Khaled is a BizTalk MVP, and when he talks, you can see clearly that he just knows pretty much what he's talking about, which used to be a little bit missing from certain speakers in events I attended during the last few years (but is increasing nowadays thanks God). It's interesting how he went slowly during the session, but still delivered one of the deepest sessions I have attended in the topic (and I have attended many!). What helped this is that he was wrongly thinking or informed that the session time was 2 hours not 1.5, so, he a lot to say, and those who know the sessions I deliver or attend know how much I LOVE that ;).
As most of the attendees were students (I may talk about it more thoroughly after covering the sessions), he started the talk with regard to Webservices, why they exist at all, and the webservice (ASMX) model. When a client want to send a message to the service, it needs to serializes the message, send it through a transport layer (client proxy), get to the service transport layer, which de-serializes the message in order to process it. He discussed the idea of dispatching (directing requests to service method calls) in that model through WebMethod attributes. After processing, the service response is sent back to the client through the same steps, but in opposite direction.
Then he went into webservice model limitations. You know, in terms of method of communication and static host, requiring HTTP method (and hence HTTP server) to work, and also having to define security through attributes making the security code that's part of the message header something you care about when writing the service itself, and have to maintain along with it (although it's not part of the service logic). Added to that the limitation of the message itself, for example, as the message size would be dependant on server general web settings, and you have no built-in way to define metadata of the service (i.e., how about a sequence required for message calls?). He mentioned how WS-* standards have come to sort of try to work around such limitations, which required Microsoft to release Webservice Extensions (WSE) to support those in its ASMX implementation.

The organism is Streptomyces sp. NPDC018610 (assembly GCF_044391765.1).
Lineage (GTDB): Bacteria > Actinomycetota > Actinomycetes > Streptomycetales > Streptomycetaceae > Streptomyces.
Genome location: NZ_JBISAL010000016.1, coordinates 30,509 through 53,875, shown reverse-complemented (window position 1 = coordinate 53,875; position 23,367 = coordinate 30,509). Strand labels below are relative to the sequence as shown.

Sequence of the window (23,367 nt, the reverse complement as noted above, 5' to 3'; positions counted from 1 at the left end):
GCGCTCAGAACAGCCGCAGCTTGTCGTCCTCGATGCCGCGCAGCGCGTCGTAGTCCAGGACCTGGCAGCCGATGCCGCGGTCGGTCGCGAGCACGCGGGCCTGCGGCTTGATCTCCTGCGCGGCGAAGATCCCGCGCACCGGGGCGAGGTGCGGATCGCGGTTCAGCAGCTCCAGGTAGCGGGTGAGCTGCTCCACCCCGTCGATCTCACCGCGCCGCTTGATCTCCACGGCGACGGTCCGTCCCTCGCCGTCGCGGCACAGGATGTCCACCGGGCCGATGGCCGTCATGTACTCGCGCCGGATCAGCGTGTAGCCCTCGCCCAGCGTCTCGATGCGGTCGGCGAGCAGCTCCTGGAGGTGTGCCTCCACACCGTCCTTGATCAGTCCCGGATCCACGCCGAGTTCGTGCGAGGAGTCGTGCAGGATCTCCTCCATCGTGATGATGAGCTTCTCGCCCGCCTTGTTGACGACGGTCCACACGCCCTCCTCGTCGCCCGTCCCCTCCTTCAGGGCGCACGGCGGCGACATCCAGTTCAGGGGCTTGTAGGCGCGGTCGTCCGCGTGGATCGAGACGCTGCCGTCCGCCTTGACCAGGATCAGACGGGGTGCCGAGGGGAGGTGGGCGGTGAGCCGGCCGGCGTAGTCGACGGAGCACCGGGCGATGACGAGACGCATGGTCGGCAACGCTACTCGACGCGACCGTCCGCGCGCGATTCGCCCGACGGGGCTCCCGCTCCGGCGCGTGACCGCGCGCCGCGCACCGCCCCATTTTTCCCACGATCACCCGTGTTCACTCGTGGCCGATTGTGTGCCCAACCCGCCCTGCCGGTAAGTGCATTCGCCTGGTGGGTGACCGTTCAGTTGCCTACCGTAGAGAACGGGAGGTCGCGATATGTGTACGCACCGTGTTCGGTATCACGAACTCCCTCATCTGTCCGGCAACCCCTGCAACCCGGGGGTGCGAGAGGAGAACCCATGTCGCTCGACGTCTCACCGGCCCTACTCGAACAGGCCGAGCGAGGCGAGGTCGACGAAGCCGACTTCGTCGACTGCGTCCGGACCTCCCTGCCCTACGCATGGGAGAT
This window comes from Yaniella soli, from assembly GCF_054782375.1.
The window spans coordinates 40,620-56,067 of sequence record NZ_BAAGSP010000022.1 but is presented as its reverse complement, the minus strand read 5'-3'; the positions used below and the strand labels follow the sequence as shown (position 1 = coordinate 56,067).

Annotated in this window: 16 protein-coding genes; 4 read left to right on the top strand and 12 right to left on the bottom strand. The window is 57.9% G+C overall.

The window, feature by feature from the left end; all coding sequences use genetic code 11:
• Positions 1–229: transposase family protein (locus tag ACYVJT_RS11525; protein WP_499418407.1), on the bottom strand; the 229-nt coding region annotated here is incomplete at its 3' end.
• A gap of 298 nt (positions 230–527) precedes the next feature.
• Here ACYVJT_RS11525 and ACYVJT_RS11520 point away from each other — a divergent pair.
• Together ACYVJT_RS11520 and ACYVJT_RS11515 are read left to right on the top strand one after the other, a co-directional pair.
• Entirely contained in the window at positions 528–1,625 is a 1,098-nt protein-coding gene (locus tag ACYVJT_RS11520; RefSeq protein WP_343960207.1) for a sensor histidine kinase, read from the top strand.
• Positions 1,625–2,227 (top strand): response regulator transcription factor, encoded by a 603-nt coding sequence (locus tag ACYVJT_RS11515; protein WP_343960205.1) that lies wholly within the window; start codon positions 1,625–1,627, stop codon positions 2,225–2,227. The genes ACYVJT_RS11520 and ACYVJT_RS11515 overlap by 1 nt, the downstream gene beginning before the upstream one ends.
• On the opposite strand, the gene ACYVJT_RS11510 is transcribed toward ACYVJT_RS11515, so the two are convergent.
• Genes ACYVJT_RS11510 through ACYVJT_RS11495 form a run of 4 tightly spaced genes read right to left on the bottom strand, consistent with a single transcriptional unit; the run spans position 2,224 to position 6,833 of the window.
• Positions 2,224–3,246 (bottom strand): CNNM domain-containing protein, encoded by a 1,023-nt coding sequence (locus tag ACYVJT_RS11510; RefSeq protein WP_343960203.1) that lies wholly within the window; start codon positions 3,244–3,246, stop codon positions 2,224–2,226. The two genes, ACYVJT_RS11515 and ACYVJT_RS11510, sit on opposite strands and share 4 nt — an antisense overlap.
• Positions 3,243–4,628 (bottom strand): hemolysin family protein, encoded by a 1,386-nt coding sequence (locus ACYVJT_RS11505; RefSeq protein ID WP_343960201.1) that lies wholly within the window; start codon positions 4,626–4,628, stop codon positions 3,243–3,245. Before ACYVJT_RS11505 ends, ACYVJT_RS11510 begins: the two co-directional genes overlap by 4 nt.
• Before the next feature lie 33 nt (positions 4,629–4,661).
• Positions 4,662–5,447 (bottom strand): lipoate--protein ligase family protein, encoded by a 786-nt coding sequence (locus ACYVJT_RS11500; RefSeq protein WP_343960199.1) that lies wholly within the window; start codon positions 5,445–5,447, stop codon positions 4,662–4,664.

Well, as you may think, that was a where the talk of WCF started and took place. Khaled reminded the audience that now we have multiple ways of communication. On .NET, there's COM+, Remoting, Webservices (ASMX) - hey, with and/or without WSE -, which are too much. Of course other platform vendors have their own stack of tools/standards as well (like the stuff coming from IBM). Yes, of course. That's what WCF came to unify and improve its model from the .NET developer side. Before going further, Khaled approached Microsoft's decision on hiring Don Box, the father of SOAP, and having him to work on creating WCF.